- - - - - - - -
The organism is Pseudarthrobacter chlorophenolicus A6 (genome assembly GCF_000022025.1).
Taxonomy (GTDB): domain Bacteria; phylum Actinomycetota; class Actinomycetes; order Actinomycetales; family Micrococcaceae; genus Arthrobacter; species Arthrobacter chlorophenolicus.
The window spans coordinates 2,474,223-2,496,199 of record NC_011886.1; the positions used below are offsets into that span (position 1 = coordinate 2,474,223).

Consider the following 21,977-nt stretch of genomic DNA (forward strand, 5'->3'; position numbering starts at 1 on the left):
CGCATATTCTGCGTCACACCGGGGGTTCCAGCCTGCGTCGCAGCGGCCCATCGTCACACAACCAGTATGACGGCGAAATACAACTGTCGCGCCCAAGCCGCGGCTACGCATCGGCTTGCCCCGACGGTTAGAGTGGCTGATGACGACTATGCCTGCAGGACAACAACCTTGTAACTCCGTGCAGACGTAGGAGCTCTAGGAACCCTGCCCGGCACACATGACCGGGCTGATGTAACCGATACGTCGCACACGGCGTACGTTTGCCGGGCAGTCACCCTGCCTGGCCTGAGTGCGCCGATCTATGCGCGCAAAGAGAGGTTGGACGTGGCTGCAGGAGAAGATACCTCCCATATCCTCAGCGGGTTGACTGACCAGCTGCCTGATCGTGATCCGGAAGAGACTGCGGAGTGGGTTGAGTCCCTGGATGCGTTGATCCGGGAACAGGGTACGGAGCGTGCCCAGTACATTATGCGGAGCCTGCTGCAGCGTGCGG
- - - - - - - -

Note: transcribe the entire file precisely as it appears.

The organism is Pseudarthrobacter chlorophenolicus A6 (genome assembly GCF_000022025.1).
Taxonomy (GTDB): domain Bacteria; phylum Actinomycetota; class Actinomycetes; order Actinomycetales; family Micrococcaceae; genus Arthrobacter; species Arthrobacter chlorophenolicus.
The window spans coordinates 2,474,223-2,496,199 of record NC_011886.1; the positions used below are offsets into that span (position 1 = coordinate 2,474,223).

Consider the following 21,977-nt stretch of genomic DNA (forward strand, 5'->3'; position numbering starts at 1 on the left):
CGCATATTCTGCGTCACACCGGGGGTTCCAGCCTGCGTCGCAGCGGCCCATCGTCACACAACCAGTATGACGGCGAAATACAACTGTCGCGCCCAAGCCGCGGCTACGCATCGGCTTGCCCCGACGGTTAGAGTGGCTGATGACGACTATGCCTGCAGGACAACAACCTTGTAACTCCGTGCAGACGTAGGAGCTCTAGGAACCCTGCCCGGCACACATGACCGGGCTGATGTAACCGATACGTCGCACACGGCGTACGTTTGCCGGGCAGTCACCCTGCCTGGCCTGAGTGCGCCGATCTATGCGCGCAAAGAGAGGTTGGACGTGGCTGCAGGAGAAGATACCTCCCATATCCTCAGCGGGTTGACTGACCAGCTGCCTGATCGTGATCCGGAAGAGACTGCGGAGTGGGTTGAGTCCCTGGATGCGTTGATCCGGGAACAGGGTACGGAGCGTGCCCAGTACATTATGCGGAGCCTGCTGCAGCGTGCGG